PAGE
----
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The Daily Wildcat

The Daily Wildcat

 

Red-Blue game highlights Wildcats versatility

Arizona+guard+Kobi+Simmons+%282%29+soars+up+to+the+basket+in+the+slam+dunk+contest+during+the+slam+dunk+contest+before+the+red+and+blue+scrimmage+at+McKale+Center+on+Friday%2C+Oct.+14%2C+2016.+
Rebecca Noble / The Daily Wildca
Arizona guard Kobi Simmons (2) soars up to the basket in the slam dunk contest during the slam dunk contest before the red and blue scrimmage at McKale Center on Friday, Oct. 14, 2016.

This year’s McDonald’s Red-Blue Game is a wrap, and the next time the Arizona Wildcats take the floor in McKale Center will be for a pair of exhibition games before facing Michigan State in Honolulu to kick off the college basketball season. Arizona fans will be tuned in to see the new-look Wildcats when Arizona travels to face the Spartans on Nov. 11. 

While the on-court battle in the Red-Blue Game does not generate the same intensity level that a regular game typically produces, there are still some important takeaways from the scrimmage. 

This year’s point guard situation should be an improvement from last season. Kadeem Allen was the primary point guard while Parker Jackson-Cartwright backed him up in 2015-2016. 

Jackson-Cartwright was one of the best players on the floor during the Red-Blue Game, and looks poised to be the starting point guard this season. Head coach Sean Miller has been pleased with his progress since the shifty guard  arrived in Tucson two years ago.

“He’s really gotten better, I think that’s very obvious to see,” Miller said. “He’s stronger, faster, more sure of himself and he’s one of the many things that I’m really excited about [this year].” 

Freshman guard Kobi Simmons played point guard opposite Jackson-Cartwright, and Miller hinted there has been a learning curve for the five-star recruit.  

“It’s tough to judge Kobi right now because we’re asking him to play two positions,” Miller said. “One of which is the point guard and there’s more of an upside to that. But right now, he’s not going to look as good playing this game as he otherwise would have.”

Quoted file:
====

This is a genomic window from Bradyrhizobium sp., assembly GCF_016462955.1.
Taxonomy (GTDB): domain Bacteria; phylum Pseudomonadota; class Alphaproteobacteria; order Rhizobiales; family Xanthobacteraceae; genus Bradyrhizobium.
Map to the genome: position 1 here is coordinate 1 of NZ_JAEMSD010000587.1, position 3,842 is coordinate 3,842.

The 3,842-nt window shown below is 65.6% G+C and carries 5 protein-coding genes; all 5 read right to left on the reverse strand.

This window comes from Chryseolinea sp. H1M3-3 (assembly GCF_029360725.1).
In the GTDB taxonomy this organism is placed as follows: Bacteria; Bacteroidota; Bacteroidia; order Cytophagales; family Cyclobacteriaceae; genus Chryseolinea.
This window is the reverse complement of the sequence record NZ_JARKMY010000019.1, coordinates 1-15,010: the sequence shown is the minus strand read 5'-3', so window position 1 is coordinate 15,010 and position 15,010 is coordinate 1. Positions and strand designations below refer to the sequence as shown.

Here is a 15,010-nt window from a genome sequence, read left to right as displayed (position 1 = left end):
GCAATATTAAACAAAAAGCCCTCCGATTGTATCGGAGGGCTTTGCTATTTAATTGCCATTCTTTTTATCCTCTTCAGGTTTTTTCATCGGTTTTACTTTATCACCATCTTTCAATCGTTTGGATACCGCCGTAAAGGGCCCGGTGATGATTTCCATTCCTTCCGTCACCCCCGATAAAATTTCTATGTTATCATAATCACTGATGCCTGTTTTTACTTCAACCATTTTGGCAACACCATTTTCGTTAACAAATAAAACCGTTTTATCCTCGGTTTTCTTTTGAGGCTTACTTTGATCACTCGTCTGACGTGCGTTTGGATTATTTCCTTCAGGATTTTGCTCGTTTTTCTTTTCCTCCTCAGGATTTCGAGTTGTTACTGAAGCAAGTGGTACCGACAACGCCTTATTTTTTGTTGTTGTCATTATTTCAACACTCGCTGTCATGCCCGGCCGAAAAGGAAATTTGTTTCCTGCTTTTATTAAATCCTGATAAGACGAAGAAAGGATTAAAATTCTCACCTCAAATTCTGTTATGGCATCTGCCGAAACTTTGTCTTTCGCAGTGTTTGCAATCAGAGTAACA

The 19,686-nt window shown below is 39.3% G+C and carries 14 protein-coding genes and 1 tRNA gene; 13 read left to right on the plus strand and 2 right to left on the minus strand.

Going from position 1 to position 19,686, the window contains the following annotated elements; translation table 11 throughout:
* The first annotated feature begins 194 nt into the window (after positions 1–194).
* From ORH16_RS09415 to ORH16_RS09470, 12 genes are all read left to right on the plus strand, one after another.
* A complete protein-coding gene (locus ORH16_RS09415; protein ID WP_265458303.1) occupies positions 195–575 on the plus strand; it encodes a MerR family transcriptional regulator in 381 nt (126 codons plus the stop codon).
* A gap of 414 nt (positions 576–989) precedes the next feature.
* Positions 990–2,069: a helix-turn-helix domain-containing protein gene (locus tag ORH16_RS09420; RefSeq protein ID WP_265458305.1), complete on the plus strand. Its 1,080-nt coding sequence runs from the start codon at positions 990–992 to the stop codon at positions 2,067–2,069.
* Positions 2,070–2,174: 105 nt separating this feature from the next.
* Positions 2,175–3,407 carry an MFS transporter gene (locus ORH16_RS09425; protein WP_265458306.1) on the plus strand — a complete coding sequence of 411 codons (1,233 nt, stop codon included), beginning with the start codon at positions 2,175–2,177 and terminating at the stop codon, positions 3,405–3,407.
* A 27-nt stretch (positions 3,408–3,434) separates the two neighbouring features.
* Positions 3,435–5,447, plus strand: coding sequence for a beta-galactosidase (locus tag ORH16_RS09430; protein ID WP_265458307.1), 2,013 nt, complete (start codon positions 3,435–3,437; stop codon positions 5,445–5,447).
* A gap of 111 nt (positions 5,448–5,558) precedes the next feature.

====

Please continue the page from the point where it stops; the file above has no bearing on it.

With that said, Simmons has proved he is one of the best athletes on the team. If he can improve throughout the season, it gives the Wildcats the opportunity to let Allen loose. 

Allen is more comfortable playing off the ball, and did so for most of the Red-Blue Game. He finished with 14 points on 12 shots—the most taken by anyone in the game. 

Allen averaged 25.9 points per game in his final season at Hutchinson Community College en route to being named the JUCO Player of the Year before transferring to Arizona two years ago. He is the only senior on the team, and Arizona will lean on him as its leader this year.

“He’s waited his turn, he’s paid his dues and he’s had a really good offseason,” Miller said. “He’s mature, he’s older, and we need him to be a really good player for us for sure.”

The Wildcats’ biggest strength this season will be their versatility. The rotation this season is loaded with players who can effectively play two to three different positions. Freshman Rawle Alkins will see most of his time come at the small forward spot, but he can play shooting guard because of his athleticism and scoring ability. Alkins scored most of his points at the rim Friday night. 

Allen can, of course, play the point guard if necessary, along with playing off the ball. Sophomore Allonzo Trier will get minutes at small forward, but will primarily play at guard.